What does courage mean? It’s worth asking, because words like “fame” have lost all meaning. People are celebrated for being famous, rather than for curing a disease or inventing something useful or creating thought-provoking works of art, literature or music.
Is courage about participating in extreme sports or contrived reality shows where people voluntarily take “risks”? Or is this another form of narcissism in this age of the selfie stick?
One face of courage: In the Nuba Mountains of Sudan the regime regularly drops bombs on its own citizens to ethnically cleanse the country of anyone who is not Arab and Muslim. The Nuba people have been under siege since 2011, living in caves, surviving on grass because they cannot reach their fields. Only one surgeon, an American called Tom Catena, has stayed. He is on call each day and night, working in primitive conditions, trying to save the lives of the victims of this jihad. The Sudanese government deliberately targets the Mother of Mercy Hospital, but “Dr Tom” remains, performing an estimated 1,000 surgeries a year.
Another face of courage: Few people measure up to Tom Catena’s example, but at Network for Africa we encounter another form of courage: the strength to carry on in the face of an HIV diagnosis. Hope can be taken away in a second. That was how David, a fifty-year-old man in northern Uganda, felt when he was told he was HIV positive. In many traditional rural areas stigma still attaches to HIV. Consequently, David avoided other people, sold his land, and considered suicide.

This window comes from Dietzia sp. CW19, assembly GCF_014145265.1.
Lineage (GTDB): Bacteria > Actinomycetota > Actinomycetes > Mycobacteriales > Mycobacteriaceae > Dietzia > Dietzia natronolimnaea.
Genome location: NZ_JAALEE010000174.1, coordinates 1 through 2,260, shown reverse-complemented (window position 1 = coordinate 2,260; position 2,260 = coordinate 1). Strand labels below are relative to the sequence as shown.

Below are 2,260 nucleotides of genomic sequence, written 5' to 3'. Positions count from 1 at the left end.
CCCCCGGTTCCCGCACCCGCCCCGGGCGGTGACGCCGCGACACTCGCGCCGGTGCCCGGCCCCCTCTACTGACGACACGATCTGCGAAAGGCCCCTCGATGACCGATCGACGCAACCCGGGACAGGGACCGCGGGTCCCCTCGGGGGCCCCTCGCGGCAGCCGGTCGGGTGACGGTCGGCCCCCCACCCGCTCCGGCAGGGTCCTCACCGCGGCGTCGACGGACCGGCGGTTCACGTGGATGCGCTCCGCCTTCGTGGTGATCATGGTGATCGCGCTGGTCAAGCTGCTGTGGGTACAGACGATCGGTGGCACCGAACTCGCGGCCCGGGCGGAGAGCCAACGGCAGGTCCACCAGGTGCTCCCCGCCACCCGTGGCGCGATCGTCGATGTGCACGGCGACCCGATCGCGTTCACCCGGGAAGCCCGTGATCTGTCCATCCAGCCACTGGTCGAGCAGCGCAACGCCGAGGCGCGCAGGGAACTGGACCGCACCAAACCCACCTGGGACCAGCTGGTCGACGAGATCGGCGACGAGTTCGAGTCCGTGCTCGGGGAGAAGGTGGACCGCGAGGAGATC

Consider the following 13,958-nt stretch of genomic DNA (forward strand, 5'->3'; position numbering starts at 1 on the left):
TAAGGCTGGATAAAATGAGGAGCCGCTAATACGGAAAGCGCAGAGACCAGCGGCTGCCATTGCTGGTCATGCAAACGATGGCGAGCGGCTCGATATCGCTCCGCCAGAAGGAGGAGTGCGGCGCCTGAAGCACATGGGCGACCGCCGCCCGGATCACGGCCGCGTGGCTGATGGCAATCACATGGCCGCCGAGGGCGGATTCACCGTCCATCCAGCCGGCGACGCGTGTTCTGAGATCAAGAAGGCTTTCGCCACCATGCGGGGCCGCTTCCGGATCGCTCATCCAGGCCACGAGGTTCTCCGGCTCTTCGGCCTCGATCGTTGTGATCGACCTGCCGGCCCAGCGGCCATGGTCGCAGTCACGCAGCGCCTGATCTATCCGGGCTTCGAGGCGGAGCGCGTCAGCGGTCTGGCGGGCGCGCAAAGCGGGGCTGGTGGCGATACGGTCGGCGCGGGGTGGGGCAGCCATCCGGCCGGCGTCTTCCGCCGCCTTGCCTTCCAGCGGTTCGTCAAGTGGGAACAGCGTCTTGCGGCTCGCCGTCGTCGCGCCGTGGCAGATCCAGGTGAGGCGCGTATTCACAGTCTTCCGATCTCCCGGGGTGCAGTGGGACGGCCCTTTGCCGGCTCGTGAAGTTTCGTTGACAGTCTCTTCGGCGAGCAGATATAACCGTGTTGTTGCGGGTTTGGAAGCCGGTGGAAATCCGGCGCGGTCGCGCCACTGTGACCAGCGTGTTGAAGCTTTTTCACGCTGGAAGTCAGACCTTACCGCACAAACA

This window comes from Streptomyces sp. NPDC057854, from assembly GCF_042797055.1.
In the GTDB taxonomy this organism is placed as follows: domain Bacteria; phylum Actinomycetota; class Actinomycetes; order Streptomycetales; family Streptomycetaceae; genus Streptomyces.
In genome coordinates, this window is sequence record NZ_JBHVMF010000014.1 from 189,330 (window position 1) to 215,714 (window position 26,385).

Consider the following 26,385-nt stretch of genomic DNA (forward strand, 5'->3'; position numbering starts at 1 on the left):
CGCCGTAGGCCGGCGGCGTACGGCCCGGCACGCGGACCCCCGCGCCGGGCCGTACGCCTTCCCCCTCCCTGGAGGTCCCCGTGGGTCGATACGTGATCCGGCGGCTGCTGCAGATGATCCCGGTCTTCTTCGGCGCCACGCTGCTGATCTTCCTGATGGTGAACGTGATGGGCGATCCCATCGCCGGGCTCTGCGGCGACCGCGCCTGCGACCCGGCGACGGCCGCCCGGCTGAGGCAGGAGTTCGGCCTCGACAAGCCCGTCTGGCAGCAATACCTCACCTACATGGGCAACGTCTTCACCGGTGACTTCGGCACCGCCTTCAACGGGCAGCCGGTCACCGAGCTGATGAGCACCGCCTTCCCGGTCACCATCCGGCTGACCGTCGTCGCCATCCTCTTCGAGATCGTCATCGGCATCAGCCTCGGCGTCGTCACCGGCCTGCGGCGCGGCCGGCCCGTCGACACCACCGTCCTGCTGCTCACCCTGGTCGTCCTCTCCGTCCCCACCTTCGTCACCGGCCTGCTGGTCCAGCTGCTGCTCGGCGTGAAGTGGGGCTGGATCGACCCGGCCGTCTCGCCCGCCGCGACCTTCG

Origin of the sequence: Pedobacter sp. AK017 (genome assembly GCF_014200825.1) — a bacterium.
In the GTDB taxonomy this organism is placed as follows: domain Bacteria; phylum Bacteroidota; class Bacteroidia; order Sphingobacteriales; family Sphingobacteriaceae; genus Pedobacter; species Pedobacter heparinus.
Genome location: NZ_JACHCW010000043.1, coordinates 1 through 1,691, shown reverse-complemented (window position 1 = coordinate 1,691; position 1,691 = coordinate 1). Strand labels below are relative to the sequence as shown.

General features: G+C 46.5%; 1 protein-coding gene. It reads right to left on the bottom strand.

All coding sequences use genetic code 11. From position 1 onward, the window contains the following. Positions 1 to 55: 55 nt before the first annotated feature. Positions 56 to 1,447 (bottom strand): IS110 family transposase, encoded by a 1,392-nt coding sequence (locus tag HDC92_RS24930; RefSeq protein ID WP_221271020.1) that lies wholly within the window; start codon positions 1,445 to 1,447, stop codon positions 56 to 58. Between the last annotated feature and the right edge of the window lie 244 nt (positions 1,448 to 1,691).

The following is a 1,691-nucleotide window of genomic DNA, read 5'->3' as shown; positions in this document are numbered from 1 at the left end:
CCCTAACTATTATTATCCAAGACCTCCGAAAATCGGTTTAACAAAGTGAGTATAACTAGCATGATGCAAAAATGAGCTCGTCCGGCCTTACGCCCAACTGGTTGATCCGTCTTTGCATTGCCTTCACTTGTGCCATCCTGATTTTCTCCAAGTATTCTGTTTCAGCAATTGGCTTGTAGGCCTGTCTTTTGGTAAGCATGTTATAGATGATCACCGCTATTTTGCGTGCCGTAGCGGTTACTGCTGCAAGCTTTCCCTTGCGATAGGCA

Then he heard there was counselling being offered at the local health center/centre by Network for Africa’s partner, PCCO. David abandoned his isolation, and started to attend the talks PCCO offered. He learned about drug therapy, and the importance of eating nutritious food. Thanks to the counselling, and the companionship of others in the same situation, he understood it was possible to live with HIV. Although he is under no illusions, David now believes he can live a long life. He is using his money to send his son to university, and planning for the future.
The PCCO team counsels thousands of people a year in northern Uganda. Your support makes their work possible. Please click on the arrow to the right of this page to make a donation. Thank you.